February’s Love Bites: ED WOOD (1994)

uZg0csIWyJoZuNjQxg2gnbKwRyMLove comes in many forms (heh heh): the love for a partner, a parent’s love for their children, a patriot’s love for their country, that sticky awkward love that can get you arrested if it’s done in public places. And in this season of love, we should embrace all (legal) forms of it.

Tim Burton’s ED WOOD (1994) gave us several forms, not least of which was one man’s love for the art of filmmaking, and how that love blinded him to his own, shall we say, imperfections?

Some might question how Tim Burton’s ED WOOD (1994) can be included in my mini-season about the Month of Love. But in fact, this film is full of love: the love between a man and woman, the love between friends, the love of movies and movie making, the love of a nice Angora sweater…

Edward D. Wood Jr. has been called The Worst Film Director Of All Time. This is not true. I’m sure Scott would agree with my assessment that there are many filmmakers out there whose output would suggest they direct as if on opium, operate their cameras with their feet and write scripts with all the dexterity of Michael J. Fox tap dancing. I doubt if works like BRIDE OF THE MONSTER (1955) OR PLAN 9 FROM OUTER SPACE (1959) are really that much worse than most of their contemporaries. If anyone today could approach the mantle of Ed Wood, it’d be Tommy Wiseau, whose magnum opus THE ROOM is a fever dream of bad dialogue, direction, editing and acting, all of which Tommy takes upon himself, which at least is a decent gesture on his part, accepting all the terrible blame…

But THE ROOM is for another day. Now we speak of Ed Wood. Or rather, ED WOOD.

"Think about it: a whole franchise about a drunken pirate!"

“Think about it: a whole franchise about a drunken pirate!”

It’s 1952 Hollywood, and young WW2 veteran Ed Wood (Johnny Depp, DARK SHADOWS, you bastard) wants to make movies, though so far the closest he’s come is hauling around props and reading Variety about upcoming projects, like the scramble to buy the rights to the life story of Christine Jorgensen, the first person to become widely known in the US for having a sex change. Reading that George Weiss (Mike Starr) of Screen Classics Productions is in the running to film it, Ed is inspired to visit the man and pitch why he’d be perfect to direct it.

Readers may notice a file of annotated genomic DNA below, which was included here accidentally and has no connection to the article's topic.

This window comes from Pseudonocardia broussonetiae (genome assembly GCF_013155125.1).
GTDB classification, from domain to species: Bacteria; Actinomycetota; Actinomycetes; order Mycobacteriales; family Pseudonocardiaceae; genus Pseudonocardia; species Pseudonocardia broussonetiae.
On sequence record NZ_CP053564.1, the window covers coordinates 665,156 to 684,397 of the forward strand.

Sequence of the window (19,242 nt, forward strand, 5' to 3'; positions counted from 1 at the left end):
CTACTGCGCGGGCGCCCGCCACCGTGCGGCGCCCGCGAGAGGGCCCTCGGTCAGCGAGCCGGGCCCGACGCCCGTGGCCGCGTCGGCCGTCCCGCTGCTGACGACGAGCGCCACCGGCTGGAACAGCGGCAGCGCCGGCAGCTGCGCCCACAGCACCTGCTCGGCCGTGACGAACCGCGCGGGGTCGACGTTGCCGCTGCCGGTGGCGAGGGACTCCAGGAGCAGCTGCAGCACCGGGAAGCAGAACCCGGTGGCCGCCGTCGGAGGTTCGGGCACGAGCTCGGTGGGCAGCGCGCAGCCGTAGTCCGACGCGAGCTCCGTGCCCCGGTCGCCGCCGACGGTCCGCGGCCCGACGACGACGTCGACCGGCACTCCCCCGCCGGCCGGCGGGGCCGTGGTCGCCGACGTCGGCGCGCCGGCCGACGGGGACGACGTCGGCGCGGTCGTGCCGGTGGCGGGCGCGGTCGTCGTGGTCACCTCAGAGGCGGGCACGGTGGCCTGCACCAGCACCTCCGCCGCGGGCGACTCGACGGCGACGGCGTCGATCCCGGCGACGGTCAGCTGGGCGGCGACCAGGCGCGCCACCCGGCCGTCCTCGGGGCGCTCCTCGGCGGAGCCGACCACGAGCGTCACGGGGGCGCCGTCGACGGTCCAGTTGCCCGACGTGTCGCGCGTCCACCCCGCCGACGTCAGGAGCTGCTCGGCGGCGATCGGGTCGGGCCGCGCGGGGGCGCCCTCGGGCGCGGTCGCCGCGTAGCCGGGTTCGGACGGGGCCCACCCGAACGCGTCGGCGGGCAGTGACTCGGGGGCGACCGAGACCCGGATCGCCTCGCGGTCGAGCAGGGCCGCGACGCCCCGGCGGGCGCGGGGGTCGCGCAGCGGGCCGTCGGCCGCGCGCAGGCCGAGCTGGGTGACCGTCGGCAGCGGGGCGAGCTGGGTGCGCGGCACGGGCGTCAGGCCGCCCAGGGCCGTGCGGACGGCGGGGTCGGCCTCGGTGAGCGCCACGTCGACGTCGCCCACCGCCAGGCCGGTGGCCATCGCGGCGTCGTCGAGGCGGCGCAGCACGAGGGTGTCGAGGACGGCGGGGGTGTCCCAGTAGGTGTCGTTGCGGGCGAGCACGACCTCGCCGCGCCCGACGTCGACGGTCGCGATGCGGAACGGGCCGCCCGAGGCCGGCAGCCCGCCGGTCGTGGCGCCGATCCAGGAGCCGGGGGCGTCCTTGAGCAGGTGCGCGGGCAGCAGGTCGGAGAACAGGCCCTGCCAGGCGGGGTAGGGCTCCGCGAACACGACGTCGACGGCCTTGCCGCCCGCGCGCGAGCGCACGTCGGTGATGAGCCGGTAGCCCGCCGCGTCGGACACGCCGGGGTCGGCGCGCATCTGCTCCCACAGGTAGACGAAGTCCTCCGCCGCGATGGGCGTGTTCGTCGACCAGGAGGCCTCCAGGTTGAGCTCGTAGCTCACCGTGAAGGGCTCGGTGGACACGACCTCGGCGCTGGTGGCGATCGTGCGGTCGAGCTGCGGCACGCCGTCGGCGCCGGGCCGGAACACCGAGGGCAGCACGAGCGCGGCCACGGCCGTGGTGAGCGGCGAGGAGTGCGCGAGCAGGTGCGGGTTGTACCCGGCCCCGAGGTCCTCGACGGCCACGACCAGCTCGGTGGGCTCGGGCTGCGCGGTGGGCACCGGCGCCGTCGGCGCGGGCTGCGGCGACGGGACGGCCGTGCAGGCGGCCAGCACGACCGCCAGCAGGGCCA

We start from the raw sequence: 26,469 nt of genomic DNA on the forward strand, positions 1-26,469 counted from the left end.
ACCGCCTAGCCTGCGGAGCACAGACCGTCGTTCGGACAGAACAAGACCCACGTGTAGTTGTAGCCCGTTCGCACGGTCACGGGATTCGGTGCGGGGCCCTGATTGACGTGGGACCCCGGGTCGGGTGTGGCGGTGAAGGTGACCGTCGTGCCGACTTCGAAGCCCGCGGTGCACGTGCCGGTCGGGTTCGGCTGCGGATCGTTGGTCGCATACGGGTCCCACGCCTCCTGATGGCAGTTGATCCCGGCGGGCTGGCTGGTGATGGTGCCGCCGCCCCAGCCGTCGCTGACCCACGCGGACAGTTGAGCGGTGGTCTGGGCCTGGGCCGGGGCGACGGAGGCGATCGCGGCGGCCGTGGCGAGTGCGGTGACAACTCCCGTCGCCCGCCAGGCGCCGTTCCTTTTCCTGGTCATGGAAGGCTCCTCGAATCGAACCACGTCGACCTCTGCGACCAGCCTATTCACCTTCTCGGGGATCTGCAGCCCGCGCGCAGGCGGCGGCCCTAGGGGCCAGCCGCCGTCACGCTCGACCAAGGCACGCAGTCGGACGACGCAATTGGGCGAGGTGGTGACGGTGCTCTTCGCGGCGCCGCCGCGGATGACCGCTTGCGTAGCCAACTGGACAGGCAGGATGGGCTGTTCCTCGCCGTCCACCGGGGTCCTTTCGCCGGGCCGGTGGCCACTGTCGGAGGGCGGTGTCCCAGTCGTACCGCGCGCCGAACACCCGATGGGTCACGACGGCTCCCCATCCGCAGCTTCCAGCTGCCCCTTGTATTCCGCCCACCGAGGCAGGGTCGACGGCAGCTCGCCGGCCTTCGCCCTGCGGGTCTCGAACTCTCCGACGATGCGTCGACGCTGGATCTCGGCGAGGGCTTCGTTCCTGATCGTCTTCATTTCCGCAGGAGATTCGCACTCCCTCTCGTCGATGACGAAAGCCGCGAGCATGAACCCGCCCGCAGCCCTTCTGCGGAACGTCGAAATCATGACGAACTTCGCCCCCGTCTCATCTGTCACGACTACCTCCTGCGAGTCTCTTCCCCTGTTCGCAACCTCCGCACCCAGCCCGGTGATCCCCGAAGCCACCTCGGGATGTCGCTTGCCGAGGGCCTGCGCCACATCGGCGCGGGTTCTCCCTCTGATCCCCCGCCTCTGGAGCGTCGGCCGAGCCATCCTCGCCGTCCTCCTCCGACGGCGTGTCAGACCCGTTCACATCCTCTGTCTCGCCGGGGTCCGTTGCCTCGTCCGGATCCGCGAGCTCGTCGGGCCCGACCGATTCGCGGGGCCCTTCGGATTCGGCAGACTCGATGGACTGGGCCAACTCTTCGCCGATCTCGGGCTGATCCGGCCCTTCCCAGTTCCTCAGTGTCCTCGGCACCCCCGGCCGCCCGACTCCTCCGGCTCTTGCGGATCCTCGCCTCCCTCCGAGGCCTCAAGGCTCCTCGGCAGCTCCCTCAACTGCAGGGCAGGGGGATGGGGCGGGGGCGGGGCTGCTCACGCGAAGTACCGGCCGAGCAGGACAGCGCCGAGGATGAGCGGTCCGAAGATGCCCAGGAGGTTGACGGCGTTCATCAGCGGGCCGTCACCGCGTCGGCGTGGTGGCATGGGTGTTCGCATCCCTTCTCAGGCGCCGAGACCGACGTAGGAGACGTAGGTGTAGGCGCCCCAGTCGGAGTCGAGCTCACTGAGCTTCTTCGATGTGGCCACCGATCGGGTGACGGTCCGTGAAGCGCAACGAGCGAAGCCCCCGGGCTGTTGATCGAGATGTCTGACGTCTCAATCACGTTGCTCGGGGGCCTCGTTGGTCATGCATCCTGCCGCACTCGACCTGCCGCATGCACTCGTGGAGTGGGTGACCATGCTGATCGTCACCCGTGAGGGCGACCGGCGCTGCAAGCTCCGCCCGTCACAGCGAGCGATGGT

"No, I'm NOT Batman!"

“No, I’m NOT Batman!”

And why? Because Ed is a transvestite, has always loved the feel of women’s clothing against his skin, and even wore women’s undergarments under his uniform while he stormed the beaches in World War II (“I wasn’t afraid of being killed, but I was terrified of being wounded, and the medics finding out what I had on underneath”). This being 1950s America, he has been strictly closeted (thank God that wouldn’t happen now. Mmmm…), and even his girlfriend Dolores Fuller (Sarah Jessica Parker, MARS ATTACKS) is unaware of his predilections (though she’s starting to wonder why her sweaters seem so stretched).

To his credit (at least for the time), Weiss doesn’t criticise him, but still turns his offer down, needing a director with experience. Later, Ed happens by chance to run into the legendary Bela Lugosi (Martin landau), buying a coffin, stating that he plans of taking the play of Dracula on the road(although this is never touched upon again in the film, suggesting a more somber reason for the purchase). Bela is old, crabby and long past the days when he still headlined movies, but still responds to Ed’s unbridled enthusiasm at meeting a real Hollywood “star”, and soon they become friends, getting together on Halloween to watch his old movies on TV; and though Ed isn’t so naive that he doesn’t recognise what the needle tracks on Bela’s arm mean, he remains non-judgemental.

Well, at least he got a nice smoking jacket out of it...

Well, at least he got a nice smoking jacket out of it…

It’s this relationship that spurs Ed to return to Weiss and ask for the directing role, bringing something new to the table: a “star”, in Bela. Weiss relents, but later regrets it as Ed’s resulting work, GLEN OR GLENDA, becomes a semi-autobiographical account of a man struggling with transvestism, while Bela acts as the omniscient narrator of the film, spouting non-sequitors (“Pull da strings! PULL DA STRINGS! A story *must* be told!”) and throwing in stock footage of explosions and bison stampedes. Bela doesn’t exactly embrace the weirdness of it all, but he’s grateful for the cheque.